This is another of Broster’s adventure tales set during the French Revolution, similar to Mr Rowl, which I read 18 months ago. Like that book, it features two protagonists one of whom is a French royalist who displays a demeanour of noble suffering, which I have to say, is entirely self inflicted. It has a very slashy subtext, which I am beginning to realise is true of much of Broster’s work, although I’m sure this wasn’t intentional.

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Gossips Galore: Detection Unlimited by Georgette Heyer (1953)

Pretty much my first thoughts on finishing this novel were, what on earth has the title got to do with the book? It sounds like the name of a firm of private investigators, but the plot is another of Heyer’s village set mysteries, and the only investigators are the police.

Hated local bigwig Sampson Warrenby has gone and got himself murdered. Unfortunately for the police there is a rather large pool of suspects (just about everybody).

Once again we meet Inspector Hemingway, whom we previously met in Envious Casca. He also appears in Duplicate Death and No Wind of Blame which I have not yet read, but there is no attempt to round him out as a character in the way that, for example Ngaio Marsh’s Inspector Alleyn is rounded out.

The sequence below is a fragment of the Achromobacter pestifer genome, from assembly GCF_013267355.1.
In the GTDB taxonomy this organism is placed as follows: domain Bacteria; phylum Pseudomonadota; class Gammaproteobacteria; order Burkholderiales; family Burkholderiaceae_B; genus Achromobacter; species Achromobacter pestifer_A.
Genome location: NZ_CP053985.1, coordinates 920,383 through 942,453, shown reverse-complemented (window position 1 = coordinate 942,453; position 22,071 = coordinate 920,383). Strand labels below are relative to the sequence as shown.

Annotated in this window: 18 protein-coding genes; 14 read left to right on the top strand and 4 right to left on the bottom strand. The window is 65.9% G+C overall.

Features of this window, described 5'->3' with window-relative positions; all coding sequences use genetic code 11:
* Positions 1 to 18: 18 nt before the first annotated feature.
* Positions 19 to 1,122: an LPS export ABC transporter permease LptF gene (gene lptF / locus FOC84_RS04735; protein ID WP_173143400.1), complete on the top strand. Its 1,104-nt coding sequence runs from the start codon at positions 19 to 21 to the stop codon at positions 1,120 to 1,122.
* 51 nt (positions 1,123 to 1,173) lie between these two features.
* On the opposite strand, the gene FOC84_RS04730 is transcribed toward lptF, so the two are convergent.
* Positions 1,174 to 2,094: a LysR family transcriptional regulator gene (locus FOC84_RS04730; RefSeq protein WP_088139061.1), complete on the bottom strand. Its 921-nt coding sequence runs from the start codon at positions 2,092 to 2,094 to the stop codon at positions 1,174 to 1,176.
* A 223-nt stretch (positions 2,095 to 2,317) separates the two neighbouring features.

There is at least, a lot of detail in this novel – for a start there’s a map of the village, so we can properly visualise all the convoluted descriptions of where people said they were at the time of the murder and the routes they took to get there. I always use maps when writing anything complex, so I could appreciate this. The characterisation was also quite good – as noted above, everyone has a motive – it’s because everyone has something shady in their past. Everyone also has a theory as to who committed the murder, and none of the suspects is shy about informing the Inspector who they think did it. For him, the task is to filter out the noise and the misdirection from gossipy neighbours, including the killer and identify them.

As if that wasn’t enough two of the suspects decide to investigate, and end up falling in love in the process. But it’s still hopelessly clichéd, and definitely not the best of Heyer’s detective novels.

Baker’s Dozen: The Thirteenth Apostle by Michel Benoit (2007)

I read this book last year, but for some reason never posted the review I wrote at the time, but as we’re coming up for Easter it seemed appropriate to post it now. At first glance this appears to be yet another example of the Dan Brown bandwagon. I read these when I need some brain candy, but I don’t often review them because they don’t tend to be particularly well written, and reviewing bad books can be tedious. This is different: I’m not sure that it is even on the DBB; for a start it’s a translation. I suspect it’s more in the tradition of the likes of Arturo Perez-Reverte’s The Dumas Club Whatever its origins, it’s being marketed to the Dan Brown crowd, although I suspect they may be a bit nonplussed by it.